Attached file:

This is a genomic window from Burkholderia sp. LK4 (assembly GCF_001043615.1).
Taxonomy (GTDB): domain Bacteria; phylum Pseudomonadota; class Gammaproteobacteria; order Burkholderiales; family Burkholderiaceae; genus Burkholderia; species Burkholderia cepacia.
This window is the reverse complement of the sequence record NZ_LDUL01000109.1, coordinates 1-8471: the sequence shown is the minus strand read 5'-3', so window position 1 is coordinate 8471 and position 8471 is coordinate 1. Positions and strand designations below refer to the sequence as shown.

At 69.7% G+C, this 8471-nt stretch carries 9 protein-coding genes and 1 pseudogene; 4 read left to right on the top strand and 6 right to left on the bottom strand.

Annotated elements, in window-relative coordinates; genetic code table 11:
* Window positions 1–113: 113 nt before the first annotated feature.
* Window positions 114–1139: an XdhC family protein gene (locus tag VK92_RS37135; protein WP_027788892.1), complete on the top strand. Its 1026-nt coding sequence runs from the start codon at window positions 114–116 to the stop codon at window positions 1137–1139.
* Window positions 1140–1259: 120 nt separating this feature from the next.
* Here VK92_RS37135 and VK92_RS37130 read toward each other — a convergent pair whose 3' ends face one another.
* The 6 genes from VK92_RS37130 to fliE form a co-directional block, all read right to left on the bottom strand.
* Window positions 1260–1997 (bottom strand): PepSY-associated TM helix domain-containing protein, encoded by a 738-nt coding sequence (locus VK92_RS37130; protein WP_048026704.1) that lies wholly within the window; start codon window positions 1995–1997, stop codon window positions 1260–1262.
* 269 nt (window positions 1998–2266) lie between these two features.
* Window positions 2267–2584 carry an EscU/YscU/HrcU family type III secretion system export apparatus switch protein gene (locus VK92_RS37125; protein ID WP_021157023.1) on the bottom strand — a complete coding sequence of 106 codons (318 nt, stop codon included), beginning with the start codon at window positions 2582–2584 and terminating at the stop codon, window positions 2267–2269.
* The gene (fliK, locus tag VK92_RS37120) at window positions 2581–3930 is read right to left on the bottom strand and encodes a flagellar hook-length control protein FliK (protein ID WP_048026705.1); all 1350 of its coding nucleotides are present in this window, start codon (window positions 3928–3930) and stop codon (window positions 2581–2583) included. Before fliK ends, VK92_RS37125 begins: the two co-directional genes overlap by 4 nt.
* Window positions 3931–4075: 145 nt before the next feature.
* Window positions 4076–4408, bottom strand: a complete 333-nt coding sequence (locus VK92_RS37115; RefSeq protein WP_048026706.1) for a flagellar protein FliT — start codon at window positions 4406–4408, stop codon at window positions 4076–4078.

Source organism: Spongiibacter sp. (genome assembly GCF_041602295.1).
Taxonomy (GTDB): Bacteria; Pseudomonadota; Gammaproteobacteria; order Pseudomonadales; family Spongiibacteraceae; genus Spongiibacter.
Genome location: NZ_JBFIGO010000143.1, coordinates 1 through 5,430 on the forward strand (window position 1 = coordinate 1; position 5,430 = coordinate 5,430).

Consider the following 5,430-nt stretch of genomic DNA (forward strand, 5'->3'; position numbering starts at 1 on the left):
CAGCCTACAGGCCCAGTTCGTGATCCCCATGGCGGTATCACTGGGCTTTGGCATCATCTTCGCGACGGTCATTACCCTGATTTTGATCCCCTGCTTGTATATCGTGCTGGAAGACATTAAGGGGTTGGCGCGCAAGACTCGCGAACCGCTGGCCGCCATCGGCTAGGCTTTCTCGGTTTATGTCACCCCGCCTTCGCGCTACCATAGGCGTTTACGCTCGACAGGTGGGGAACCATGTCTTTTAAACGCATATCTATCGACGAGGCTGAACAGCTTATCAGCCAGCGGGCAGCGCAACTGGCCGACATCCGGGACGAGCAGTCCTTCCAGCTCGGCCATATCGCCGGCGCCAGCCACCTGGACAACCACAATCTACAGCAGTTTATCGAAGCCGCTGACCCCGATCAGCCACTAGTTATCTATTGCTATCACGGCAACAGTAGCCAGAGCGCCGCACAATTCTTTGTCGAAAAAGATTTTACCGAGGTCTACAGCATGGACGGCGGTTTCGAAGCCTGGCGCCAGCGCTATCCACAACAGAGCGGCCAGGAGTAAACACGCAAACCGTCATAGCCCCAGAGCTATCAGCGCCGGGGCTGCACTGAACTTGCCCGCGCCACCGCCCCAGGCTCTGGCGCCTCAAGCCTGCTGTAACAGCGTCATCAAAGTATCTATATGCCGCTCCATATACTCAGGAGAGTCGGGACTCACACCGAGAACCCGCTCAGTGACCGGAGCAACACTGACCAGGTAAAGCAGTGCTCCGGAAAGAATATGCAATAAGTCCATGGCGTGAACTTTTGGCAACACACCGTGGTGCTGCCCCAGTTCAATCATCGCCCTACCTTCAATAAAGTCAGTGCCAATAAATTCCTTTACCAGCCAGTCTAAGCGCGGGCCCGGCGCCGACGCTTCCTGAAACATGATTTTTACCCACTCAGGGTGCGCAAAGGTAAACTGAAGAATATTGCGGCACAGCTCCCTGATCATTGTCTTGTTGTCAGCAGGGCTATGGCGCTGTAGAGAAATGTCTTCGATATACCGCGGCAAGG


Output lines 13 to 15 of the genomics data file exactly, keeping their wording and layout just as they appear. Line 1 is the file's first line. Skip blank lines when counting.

* Window positions 2267–2584 carry an EscU/YscU/HrcU family type III secretion system export apparatus switch protein gene (locus VK92_RS37125; protein ID WP_021157023.1) on the bottom strand — a complete coding sequence of 106 codons (318 nt, stop codon included), beginning with the start codon at window positions 2582–2584 and terminating at the stop codon, window positions 2267–2269.
* The gene (fliK, locus tag VK92_RS37120) at window positions 2581–3930 is read right to left on the bottom strand and encodes a flagellar hook-length control protein FliK (protein ID WP_048026705.1); all 1350 of its coding nucleotides are present in this window, start codon (window positions 3928–3930) and stop codon (window positions 2581–2583) included. Before fliK ends, VK92_RS37125 begins: the two co-directional genes overlap by 4 nt.
* Window positions 3931–4075: 145 nt before the next feature.